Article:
Tuesday, August 19, 2008

The Roaring Lion

Be self-controlled and alert. Your enemy the devil prowls around like a roaring lion looking for someone to devour. Resist him, standing firm in the faith, because you know that your brothers throughout the world are undergoing the same kind of sufferings. 1 Peter 5:8, 9 NIV
I was loaned a book from an avid reader who knows my tastes quite well. The historical novel is extremely well-written and focuses on the latter end of the Roman occupation of Britain--a favourite time of mine. The protagonist is a Roman officer who, upon being severely wounded, returns to the blacksmithing his well-born grandfather taught him. When he learns that his life is being sought by his best friend’s worst enemy, he moves, incognito, to the colony his friend is starting as a way to deal with the eventual departure of law, order and the Pax Romana. The story is exciting, informative and gripping.

There’s just one problem. The author’s keen descriptive abilities include a couple of chapters of vivid sex scenes. In the past, I enjoyed such passages and the arousal they produced but long ago I was convicted of the sin of my response to this and removed all such books from my home. My policy since has been to avoid not only books containing titillation but also those with heavy romance. I don’t need the temptation. But for some reason, this book caught me off-guard.

Aside from the two steamy chapters, which didn’t seem to affect me adversely, the writing was clean and laudable and so I read the book to the end, only to discover that the story continues in a sequel. When I asked the owner of the book for what came next, I was given six more books. Wow! I hadn’t gotten far in the second book, however, when the steam began to rise rapidly and enticingly. I knew I should close the book but I didn’t. I wanted what I was reading.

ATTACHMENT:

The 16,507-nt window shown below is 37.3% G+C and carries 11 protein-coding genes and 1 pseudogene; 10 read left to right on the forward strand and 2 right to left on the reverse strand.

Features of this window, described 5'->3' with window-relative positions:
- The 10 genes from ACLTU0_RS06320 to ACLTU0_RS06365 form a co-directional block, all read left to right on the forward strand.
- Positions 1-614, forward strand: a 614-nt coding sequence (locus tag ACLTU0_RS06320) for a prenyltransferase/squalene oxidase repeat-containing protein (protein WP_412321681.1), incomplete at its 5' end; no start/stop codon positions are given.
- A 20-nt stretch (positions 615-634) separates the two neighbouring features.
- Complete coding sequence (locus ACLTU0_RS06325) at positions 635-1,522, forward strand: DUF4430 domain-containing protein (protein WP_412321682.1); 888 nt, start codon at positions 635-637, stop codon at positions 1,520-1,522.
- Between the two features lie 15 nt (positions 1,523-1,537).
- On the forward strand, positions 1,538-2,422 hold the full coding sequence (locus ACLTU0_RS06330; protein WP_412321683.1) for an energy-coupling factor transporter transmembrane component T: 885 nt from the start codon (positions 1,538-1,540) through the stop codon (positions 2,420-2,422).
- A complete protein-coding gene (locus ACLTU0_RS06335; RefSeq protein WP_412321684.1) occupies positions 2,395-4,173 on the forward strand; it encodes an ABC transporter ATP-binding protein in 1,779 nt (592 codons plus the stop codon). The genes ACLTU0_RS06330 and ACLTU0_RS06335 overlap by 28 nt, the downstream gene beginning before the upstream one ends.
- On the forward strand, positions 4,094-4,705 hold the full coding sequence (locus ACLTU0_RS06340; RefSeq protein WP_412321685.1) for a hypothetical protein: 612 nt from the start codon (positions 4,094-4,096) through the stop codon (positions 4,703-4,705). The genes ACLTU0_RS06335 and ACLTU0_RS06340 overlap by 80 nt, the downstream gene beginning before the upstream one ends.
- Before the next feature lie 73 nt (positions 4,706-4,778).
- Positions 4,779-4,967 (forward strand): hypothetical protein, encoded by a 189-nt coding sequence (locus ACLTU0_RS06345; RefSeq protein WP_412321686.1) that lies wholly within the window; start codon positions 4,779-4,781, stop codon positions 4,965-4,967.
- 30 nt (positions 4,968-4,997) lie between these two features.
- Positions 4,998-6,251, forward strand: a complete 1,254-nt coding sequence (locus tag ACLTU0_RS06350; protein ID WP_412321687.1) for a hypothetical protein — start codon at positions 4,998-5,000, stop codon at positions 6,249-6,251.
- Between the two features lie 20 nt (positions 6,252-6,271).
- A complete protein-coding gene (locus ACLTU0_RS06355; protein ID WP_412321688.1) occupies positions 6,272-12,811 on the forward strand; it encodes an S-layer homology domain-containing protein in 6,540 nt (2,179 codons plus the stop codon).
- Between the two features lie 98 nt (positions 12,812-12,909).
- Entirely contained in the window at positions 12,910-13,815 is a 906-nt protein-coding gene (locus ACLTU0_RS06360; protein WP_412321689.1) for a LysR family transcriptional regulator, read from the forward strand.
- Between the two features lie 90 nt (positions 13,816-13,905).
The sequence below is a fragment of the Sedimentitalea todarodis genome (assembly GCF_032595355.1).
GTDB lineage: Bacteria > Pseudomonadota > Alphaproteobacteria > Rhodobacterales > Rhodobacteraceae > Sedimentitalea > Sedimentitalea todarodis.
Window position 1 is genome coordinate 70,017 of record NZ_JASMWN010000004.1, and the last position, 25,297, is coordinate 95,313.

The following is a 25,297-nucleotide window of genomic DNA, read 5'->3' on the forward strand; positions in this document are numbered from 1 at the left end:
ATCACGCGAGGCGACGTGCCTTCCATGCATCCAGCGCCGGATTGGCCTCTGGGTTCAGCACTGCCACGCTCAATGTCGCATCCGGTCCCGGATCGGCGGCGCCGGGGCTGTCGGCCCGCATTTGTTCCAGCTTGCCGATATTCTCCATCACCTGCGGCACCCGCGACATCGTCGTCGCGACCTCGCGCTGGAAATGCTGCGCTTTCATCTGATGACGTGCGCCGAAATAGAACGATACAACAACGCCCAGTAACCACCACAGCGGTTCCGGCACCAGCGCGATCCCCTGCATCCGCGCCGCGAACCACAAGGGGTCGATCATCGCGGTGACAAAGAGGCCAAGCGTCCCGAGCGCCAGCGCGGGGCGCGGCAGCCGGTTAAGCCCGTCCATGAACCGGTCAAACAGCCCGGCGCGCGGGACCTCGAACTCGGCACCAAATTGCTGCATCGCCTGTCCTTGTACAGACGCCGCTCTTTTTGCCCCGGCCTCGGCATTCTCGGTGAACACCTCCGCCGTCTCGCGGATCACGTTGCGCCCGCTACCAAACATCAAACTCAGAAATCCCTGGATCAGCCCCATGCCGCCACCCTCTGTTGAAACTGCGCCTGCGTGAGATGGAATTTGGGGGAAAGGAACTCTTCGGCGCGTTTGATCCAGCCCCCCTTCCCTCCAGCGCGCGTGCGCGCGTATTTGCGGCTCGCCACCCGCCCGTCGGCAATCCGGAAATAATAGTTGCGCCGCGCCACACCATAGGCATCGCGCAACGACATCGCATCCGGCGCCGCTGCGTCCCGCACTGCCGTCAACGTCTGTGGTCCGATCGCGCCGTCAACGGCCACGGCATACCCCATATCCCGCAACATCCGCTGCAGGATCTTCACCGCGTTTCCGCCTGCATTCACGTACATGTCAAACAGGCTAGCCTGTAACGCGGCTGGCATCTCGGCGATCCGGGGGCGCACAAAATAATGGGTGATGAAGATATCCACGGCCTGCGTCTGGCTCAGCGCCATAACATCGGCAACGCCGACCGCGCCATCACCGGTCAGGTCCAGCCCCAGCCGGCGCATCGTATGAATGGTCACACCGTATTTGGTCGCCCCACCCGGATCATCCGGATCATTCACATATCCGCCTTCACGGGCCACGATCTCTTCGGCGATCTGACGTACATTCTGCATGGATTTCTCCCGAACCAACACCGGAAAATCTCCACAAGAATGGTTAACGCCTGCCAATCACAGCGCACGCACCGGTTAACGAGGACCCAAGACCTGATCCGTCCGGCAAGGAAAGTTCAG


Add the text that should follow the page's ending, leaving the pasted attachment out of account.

The next day the guilt and conviction ate at me. I knew I should return the whole pile of books (their owner, whose reading tastes don’t always match mine, had forgotten about this aspect of the books) without reading any more, but I wasn’t sure I wanted to. Could I skip over the lurid sections? Probably not. Maybe I could allow myself the indulgence of enjoying them. I tried to picture in my mind what that might mean, and realized that giving in would undo all that God has done for me in the past seven years. As Oswald Chambers wrote in my reading for this morning, “Sin destroys the power of the soul to know its sin.”* I know from experience that this is true.

I decided to return the books and read no more but all day they pulled at me. Yes, I would return them, but maybe I could continue reading until I did. No. If I had sinned in my response to what I read, to return to it would deny my love of God. But the arguments within continued. To end the quarrel within me, I made a point of returning them to remove me from temptation but the pictures in my head stayed with me, inviting me to go where I knew I should not. And still they lure.

I was reading in Philippians last night:
Finally, brothers, whatever is true, whatever is noble, whatever is right, whatever is pure, whatever is lovely, whatever is admirable--if anything is excellent or praiseworthy--think about such things. Philippians 4:8 NIV
Satan is a roaring lion, seeking to devour me, you and everyone else who seeks to follow Jesus. One way to resist him is to do what Paul advised the Philippians and put our focus on those things which honour God. We also need to stand firm (1 Corinthians 15:58, 16:13, Galatians 5:1, Ephesians 6:14, Philippians 4:1, Colossians 1:23) and to press on (Philippians 3:12-14). “...for though a righteous man falls seven times, he rises again....” Proverbs 24:16 NIV

God, thank you for your love: the love that forgives and enables me to rise again after falling and then to stand firm and press on towards you. This is what I want, oh God! Yes, the pleasures of sin are attractive but they also devour and destroy. Help me keep my mind on what is true, noble, right, pure, lovely, admirable, excellent and praiseworthy and protect me from the evil one and his lures. Thank you for giving me the strength to get up and press on. Thank you for your forgiveness.


*“Soul: The Essence, Existence and Expression: Past, Present and Future of the Soul,” in “Biblical Psychology,” in The Complete Works of Oswald Chambers, page 164.

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